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The Suburbanite
  • October celebrates art of stamp collecting

  • October is National Stamp Collecting Month, and The American Philatelic Society is encouraging its members to reach out to new and seasoned collectors and hold events to promote the hobby.

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  • October is National Stamp Collecting Month, and The American Philatelic Society is encouraging its members to reach out to new and seasoned collectors and hold events to promote the hobby. Several stamp collectors, buyers and sellers were doing just that at the Canton Stamp Show on Oct. 13.
    The show, which took place at the Holiday Inn in Jackson Township, is the first of three stamp shows to be held before the New Year. It dates back to 1978. Attendees include dealers from all over Ohio.
    David and Ginny Pool of Massillon coordinate the show. They also own Lincoln Way Stamps.
    David has been collecting since he was 8 years old.
    “It's an exciting hobby to have,” David said. “Collecting is about the treasure hunt. You buy a bunch of items and then you start to sort through them, and you don't know what you'll find. You learn a lot about history and geography when collecting stamps.”
    Pool said most stamp collectors start as children and return to it in their 40s when they have more discretionary income available.
    “Many collectors get back into it after they have finished college, found their careers and raised families,” David said.
    Jerry Contini of New Philadelphia was at the show hunting for a few stamps to add to his collections. Contini has been an avid collector since 1985.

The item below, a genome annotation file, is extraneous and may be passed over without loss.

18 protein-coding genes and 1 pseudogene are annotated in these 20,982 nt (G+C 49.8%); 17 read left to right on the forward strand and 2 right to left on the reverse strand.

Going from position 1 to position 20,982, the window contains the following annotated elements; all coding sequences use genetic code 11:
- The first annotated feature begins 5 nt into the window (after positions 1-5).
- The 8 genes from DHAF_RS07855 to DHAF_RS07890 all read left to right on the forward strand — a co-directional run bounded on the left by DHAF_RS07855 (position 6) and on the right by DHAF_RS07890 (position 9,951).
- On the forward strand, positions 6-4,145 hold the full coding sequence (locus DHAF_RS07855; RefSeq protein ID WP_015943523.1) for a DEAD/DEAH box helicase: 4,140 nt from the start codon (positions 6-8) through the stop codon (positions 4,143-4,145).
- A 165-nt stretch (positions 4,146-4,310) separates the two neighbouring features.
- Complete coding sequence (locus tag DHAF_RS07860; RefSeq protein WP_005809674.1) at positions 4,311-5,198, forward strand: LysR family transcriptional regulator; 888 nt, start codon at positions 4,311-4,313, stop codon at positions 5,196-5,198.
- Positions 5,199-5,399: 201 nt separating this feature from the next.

“I like history, and I like the history that stamps tell us, like information about the presidents or about special events that have occurred throughout history,” Contini said. “Collecting really becomes addictive when it comes to finding a bargain or finding a stamp you've been looking for or need to complete a collection.”
    Falls Philatic owner Jim Kopachy, of Chagrin Falls, sells stamps at shows and online. Kopachy said collectors get started with topical stamps such as American Dolls, Football Coaches or the Legends of Hollywood series. Some focus on mint, or unused, stamps or used stamps. He said the first U.S. postage stamp was printed in 1847.
    “Both men and women collect stamps, and it's a hobby that doesn't require a lot of money to get started,” Kopachy said.
    David said that most collectors get into collecting as a hobby versus an investment because of fluctuating prices and values. The slow economy has made a difference in the price of collectible stamps.
    “Prices have been flattened due in part to the economy and because there is so much material available right now,” David said.
    Roy Dean, a stamp collector and dealer for 30 years, also felt the economy has had a negative effect on prices and participation.
    “Stamp colleting follows the economy,” Dean said. “If the economy is up, people buy more stamps. When the economy is slow, people buy less.”
    Page 2 of 2 - Stark County is also the home of one of the oldest stamp collecting shows in the state, the McKinley Stamp Club Show, which is in its 82nd year. That show is held once a year in March. It is scheduled for March 2 and 3, 2013 at St. George Serbian Orthodox Social Hall in North Canton.